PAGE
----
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What is an insurance score and how it is calculated?

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Insurance Score

If you’ve spent much of your adult life obsessing over your credit score, you need a new hobby – like fretting over your insurance credit score.

That’s right. Insurance scores are a thing, and they affect how high or low your insurance premiums go. So if you’re looking to buy car insurance, or looking to get any insurance, really, you’ll want to know about insurance scores.

So here are the answers to the questions we think you likely have.

What is an insurance score?

In a nutshell, an insurance score is a number that the insurance industry comes up with, to determine whether you’re likely to be somebody who is prone to accidents and misfortune  -- in other words, are you going to file a lot of claims, or somebody who has little chance of ever filing a claim. In other words, the insurance score plays a role in determining whether you’re going to have a high monthly premium, a low one or something in between.

Every type of insurance company looks at your insurance score, and so if you’re looking to buy auto insurance, or health insurance or homeowners’ insurance or life insurance or business interruption insurance or – OK, you get the idea. Your insurance score affects all types of insurance.

What is the difference between an insurance score and a credit score?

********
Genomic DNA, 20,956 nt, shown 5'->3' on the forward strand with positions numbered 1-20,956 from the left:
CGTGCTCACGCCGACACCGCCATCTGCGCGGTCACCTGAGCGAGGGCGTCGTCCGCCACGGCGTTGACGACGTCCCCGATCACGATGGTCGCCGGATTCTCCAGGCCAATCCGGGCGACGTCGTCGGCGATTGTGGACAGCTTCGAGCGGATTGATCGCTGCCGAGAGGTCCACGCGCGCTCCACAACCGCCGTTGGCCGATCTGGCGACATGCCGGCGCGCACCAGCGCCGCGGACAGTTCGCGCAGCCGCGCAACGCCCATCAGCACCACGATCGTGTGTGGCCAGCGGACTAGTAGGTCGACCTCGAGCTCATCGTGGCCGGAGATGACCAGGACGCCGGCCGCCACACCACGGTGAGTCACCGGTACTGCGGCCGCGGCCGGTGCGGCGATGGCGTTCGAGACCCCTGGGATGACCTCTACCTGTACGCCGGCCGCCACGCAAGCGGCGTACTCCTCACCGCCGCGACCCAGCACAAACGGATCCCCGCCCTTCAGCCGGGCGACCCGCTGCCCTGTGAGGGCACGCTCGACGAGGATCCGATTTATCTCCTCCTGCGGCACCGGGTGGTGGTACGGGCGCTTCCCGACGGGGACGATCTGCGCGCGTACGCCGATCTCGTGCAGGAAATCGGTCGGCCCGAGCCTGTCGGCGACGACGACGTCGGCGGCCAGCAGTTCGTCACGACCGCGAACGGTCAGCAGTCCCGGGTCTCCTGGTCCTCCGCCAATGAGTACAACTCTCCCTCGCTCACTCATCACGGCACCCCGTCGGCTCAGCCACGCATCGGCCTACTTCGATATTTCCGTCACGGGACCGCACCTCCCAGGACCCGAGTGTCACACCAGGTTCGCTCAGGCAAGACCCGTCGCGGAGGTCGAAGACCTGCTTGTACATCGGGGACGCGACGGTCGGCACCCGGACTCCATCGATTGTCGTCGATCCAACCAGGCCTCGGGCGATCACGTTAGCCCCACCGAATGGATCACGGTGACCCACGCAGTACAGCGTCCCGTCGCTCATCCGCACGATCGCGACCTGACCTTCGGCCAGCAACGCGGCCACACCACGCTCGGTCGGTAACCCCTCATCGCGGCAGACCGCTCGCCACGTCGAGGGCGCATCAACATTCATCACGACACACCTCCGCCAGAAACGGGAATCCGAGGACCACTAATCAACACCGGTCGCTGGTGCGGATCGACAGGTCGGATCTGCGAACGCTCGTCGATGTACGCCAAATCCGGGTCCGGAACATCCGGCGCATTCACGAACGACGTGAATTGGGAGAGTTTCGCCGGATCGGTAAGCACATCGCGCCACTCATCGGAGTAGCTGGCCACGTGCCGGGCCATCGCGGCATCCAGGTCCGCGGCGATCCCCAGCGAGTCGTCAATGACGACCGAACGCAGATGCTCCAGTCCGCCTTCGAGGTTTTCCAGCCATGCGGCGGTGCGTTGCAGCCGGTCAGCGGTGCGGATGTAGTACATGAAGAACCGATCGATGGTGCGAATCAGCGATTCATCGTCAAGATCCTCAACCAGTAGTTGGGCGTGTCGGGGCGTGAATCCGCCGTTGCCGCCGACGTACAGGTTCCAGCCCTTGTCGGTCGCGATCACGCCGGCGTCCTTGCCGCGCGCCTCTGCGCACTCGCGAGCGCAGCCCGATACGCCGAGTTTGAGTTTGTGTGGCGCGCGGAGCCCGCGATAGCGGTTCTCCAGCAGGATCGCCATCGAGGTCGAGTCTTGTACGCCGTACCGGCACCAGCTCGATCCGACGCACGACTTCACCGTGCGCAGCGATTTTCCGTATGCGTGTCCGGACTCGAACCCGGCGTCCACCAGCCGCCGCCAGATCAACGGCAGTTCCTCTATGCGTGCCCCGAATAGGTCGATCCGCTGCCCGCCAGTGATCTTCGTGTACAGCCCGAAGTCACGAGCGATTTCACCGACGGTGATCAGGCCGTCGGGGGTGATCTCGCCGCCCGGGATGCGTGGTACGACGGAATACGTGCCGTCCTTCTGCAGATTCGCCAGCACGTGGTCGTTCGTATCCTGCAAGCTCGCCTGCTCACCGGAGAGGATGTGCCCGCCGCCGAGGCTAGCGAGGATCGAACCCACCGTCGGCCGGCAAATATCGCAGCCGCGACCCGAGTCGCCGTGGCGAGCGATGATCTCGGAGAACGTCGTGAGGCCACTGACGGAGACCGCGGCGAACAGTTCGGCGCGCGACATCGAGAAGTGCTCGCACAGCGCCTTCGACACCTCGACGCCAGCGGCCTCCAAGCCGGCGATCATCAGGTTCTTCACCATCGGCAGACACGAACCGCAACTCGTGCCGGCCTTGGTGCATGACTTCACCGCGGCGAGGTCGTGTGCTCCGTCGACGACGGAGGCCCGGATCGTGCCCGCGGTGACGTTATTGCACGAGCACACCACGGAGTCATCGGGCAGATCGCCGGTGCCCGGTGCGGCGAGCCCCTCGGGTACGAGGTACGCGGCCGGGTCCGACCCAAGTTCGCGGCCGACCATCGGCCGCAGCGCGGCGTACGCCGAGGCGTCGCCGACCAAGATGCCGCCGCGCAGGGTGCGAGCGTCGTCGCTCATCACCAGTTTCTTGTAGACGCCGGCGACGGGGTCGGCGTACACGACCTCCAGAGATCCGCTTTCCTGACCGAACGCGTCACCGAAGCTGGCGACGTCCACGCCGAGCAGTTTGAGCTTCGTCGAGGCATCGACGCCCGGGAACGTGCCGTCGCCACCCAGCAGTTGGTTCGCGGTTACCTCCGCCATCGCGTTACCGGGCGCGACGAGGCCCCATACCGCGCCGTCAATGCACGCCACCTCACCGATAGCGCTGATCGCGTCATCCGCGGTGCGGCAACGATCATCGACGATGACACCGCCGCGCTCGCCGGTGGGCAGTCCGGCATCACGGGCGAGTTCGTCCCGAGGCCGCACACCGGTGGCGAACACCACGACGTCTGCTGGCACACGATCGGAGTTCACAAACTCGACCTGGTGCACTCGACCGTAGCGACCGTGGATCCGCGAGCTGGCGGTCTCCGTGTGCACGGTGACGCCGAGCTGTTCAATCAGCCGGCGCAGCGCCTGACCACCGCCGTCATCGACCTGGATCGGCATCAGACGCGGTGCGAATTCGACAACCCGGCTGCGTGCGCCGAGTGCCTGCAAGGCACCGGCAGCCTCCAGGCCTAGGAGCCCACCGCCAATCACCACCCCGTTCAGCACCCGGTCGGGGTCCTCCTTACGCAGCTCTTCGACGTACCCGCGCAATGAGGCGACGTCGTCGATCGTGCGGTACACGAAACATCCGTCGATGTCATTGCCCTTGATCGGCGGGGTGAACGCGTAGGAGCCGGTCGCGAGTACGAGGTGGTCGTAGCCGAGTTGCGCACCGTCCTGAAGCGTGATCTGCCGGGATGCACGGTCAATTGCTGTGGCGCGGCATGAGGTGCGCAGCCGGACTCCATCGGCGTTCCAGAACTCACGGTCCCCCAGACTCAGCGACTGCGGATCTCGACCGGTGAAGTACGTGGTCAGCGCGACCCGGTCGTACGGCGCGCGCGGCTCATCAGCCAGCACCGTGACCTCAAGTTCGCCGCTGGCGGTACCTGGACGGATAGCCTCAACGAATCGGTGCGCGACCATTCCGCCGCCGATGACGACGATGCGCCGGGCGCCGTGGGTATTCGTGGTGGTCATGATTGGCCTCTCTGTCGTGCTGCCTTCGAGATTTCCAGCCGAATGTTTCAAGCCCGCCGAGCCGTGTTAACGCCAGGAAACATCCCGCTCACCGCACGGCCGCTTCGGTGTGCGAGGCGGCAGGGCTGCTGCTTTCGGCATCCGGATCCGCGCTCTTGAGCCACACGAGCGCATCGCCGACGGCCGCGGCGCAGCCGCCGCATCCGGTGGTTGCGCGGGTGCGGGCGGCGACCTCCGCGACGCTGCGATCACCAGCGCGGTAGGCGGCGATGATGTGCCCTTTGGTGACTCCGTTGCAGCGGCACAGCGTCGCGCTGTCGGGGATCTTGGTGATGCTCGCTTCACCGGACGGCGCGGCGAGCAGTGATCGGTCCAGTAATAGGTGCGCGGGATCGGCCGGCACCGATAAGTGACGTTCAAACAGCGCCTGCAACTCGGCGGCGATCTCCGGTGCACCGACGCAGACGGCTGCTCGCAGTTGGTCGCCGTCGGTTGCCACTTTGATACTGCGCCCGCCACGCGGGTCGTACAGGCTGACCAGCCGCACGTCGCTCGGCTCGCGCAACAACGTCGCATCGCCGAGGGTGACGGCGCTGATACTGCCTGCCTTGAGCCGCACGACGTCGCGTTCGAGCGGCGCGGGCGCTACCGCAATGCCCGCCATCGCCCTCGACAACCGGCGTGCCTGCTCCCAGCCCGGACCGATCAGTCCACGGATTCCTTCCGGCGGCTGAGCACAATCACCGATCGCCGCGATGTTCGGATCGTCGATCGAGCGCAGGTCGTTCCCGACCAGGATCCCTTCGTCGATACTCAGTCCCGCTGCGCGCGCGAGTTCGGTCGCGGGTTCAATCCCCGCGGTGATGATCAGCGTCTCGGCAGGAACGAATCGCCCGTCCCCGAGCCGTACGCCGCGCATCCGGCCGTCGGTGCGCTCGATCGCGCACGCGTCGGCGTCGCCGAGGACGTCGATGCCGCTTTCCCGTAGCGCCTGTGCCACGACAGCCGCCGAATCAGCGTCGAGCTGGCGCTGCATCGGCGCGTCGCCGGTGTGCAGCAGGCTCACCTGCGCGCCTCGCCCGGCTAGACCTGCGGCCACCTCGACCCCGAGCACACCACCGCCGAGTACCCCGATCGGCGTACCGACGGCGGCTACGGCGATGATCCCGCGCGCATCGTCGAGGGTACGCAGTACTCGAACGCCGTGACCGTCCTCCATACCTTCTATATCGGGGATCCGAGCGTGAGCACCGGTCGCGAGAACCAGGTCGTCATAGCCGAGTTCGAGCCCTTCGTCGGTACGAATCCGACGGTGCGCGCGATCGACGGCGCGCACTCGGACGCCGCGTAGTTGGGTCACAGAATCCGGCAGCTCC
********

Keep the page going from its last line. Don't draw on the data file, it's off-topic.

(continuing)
There isn’t a big difference in spirit. Sure, the industries aren’t the same, and each industry has its own unique algorithms to come up with the scores. But the goal for an insurance score and a credit score are the same – to determine how risky you are (to either insure or lend money to).

But an insurance score and credit score are alike, or at least connected, in another way. If you have a high or low credit score, that can affect your insurance score.

That’s right. If you have a terrible credit score that can lower your insurance score, which means your premiums can go up.

It may sound terribly unfair that because you had some money management problems in the past and, say, didn’t pay several bills on time, that that would affect your car insurance premium, when you’ve, say, never even had a speeding ticket, but that’s just how the industry works.

And interestingly enough – a speeding ticket won’t make your insurance score go down. Filing claims for auto damage, however, will bang up your insurance score and ultimately make your car insurance premium go higher.

How is an insurance score determined?